BEF 2011/32 – The Wire Book [Czech Republic]


Readers of Michal Avjaz are on familiar ground when, in his story ‘The Wire Book,’ lengths of wire bent into whole sentences are discovered lying on a seabed, and later turn out to be the work of the dead son of a country’s new president.  The wire book is entrusted to a team of restorers all sworn to secrecy regarding its contents, gagged until the ‘book’ is cleaned of clinging sea creatures and ready to be shown to the public.  That day comes some months later and a deal is brokered to publish the book that the people have been waiting so eagerly for, ready to be moved by the stirring words and themes of justice and freedom from tyranny one would expect from a martyr.  But what’s this?  The novel defies all expectations, confounding critics and advocates alike.  Experts can make no sense of it and so, like hermit crabs, empty it of meaning and fill it with their own.  The first two sentences freed from the metal tangle will serve to indicate the general tenor of the novel:

As Richard’s car plunged toward the green hillside of the Chapultepec, a dark figure holding a sub-machine gun leaned out of the back window.  There were three flashes and the sound of three short bursts of gunfire.

Car chases and gunfights and demons and roadside motels are the stuff of the novel and to the noses of the educated such genre trappings are as odious as the sea-slime that the words once hooked.  Like hermeneutists they stood ready to receive the message and enlighten the myopic masses as to its meaning, but the message was not one they had prepared for.

The relationship between power and literature is one Ajvaz returns to time and again in his fiction, a theme generously furnished with example after example throughout history.  Since before Moses descended from Mt. Sinai with the Decalogue, writing has held great – and to the illiterate often magical – power: to write something is enough to make it true.  Blasphemy and treason are the two sides of the coin with which the unwary pays with his life: church and state, from Akhenaten’s monotheism to the socialist realist literature of the Soviet Union, have long held power by controlling society’s mouthpieces.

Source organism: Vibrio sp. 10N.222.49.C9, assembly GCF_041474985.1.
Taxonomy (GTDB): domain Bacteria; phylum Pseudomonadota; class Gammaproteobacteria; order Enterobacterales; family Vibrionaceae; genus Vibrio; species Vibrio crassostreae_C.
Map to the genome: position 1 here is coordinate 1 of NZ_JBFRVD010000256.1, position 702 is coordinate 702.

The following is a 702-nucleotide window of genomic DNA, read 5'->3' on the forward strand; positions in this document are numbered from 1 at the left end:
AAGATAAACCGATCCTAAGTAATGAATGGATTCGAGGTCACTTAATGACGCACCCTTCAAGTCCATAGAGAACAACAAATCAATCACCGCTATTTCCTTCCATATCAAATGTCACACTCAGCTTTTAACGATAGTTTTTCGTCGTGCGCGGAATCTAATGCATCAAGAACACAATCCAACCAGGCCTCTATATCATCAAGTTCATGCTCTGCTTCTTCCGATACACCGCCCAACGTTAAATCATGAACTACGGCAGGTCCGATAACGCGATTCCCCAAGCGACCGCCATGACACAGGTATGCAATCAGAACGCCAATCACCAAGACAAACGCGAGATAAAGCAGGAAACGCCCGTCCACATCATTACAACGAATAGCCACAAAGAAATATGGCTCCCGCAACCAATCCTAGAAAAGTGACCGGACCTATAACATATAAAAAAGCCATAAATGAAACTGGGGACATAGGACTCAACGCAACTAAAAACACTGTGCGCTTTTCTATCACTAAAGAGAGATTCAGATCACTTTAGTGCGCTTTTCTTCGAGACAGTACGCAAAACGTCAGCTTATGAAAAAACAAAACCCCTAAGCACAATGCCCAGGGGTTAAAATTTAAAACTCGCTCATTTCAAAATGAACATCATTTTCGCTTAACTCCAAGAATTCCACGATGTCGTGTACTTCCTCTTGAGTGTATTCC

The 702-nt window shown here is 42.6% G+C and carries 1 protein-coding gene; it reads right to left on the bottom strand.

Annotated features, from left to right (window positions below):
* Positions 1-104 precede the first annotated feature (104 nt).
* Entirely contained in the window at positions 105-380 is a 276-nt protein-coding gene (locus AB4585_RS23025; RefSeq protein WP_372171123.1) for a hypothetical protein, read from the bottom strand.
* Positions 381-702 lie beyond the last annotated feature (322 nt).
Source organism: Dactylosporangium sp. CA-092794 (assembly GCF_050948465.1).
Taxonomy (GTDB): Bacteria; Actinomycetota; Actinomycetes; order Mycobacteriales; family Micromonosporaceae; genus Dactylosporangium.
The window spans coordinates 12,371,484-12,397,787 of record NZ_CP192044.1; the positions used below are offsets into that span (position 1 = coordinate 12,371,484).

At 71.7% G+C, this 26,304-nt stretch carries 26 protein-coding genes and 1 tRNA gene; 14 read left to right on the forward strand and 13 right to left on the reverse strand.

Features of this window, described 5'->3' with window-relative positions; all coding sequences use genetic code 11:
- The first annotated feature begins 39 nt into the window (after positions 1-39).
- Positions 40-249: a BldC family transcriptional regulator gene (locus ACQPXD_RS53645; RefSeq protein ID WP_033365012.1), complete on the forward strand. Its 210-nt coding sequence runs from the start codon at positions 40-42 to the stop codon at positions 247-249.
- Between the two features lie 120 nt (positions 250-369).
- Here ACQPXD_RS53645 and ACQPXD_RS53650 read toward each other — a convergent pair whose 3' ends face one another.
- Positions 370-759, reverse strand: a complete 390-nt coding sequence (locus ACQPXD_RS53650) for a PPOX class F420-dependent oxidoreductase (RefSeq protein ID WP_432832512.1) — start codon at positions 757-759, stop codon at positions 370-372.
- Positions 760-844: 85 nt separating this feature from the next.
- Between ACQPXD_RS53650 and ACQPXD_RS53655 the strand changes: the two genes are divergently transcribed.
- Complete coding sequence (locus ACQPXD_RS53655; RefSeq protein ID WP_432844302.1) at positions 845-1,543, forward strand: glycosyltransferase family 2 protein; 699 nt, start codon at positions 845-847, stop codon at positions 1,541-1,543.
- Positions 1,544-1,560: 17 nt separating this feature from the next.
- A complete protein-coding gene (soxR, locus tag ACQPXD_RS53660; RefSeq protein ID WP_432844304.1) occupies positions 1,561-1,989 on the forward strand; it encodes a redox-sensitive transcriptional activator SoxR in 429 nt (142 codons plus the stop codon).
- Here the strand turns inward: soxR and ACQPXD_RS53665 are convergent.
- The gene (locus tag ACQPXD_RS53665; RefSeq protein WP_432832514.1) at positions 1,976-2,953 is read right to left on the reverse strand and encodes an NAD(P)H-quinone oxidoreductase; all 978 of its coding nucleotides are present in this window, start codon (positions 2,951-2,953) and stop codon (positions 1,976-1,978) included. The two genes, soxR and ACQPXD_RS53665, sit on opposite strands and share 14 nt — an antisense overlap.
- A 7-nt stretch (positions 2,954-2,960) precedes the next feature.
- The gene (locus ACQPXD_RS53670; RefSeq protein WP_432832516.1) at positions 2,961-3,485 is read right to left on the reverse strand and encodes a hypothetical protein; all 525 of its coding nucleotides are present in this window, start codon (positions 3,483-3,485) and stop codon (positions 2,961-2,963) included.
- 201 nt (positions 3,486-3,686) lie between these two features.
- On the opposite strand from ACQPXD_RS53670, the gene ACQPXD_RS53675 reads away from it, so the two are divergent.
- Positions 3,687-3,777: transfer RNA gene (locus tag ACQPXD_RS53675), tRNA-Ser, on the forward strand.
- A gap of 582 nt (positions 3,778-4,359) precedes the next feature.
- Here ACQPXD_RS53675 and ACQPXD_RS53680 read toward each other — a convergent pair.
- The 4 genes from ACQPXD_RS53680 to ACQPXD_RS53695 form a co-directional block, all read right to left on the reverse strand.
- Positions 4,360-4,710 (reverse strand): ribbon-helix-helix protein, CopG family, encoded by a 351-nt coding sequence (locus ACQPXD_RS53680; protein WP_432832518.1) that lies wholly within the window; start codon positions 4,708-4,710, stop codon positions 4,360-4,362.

Since it was learned that Ernesto Vieta’s so had died a martyr in the previous government’s detention camps, President Vieta’s cult of personality has grown.  An unassuming professor, Vieta was little know before coming to power, and his leadership, backed by no strong figure, was uncertain.  Appealing to popular sentimentality, Vieta won the support of his people when they heard the story of Fernando who fought and died for their freedom from an oppressive regime.  With news of the discovery of the wire book came a fresh wind of optimism.  What treasures of wisdom would Fernando’s final work give to the world?  What maxims and buoyant aphorisms, what phrases of hope to be clung to in times of unrest and upheaval?  Well, none initially.  Even the polemicists gentled their words with laments at the writer’s premature death and unrealised potential.  But the apologists, sympathisers and sycophants ignored the levity and ostensible superficiality of what was ostensibly a science-fiction romp.  Instead they smuggled in their own irony and pointed to their hero’s original genius.  This government could not afford to lose such a propagandistic tool as the wire book, after all, and just as “any phrase chiselled into marble will take on the meaning we require of it,” so too will words bent into wire take on any meaning we bend them to.  The “book,” not long raised from the sea, is soon submerged again beneath the waves of critics and opportunistic ideologues.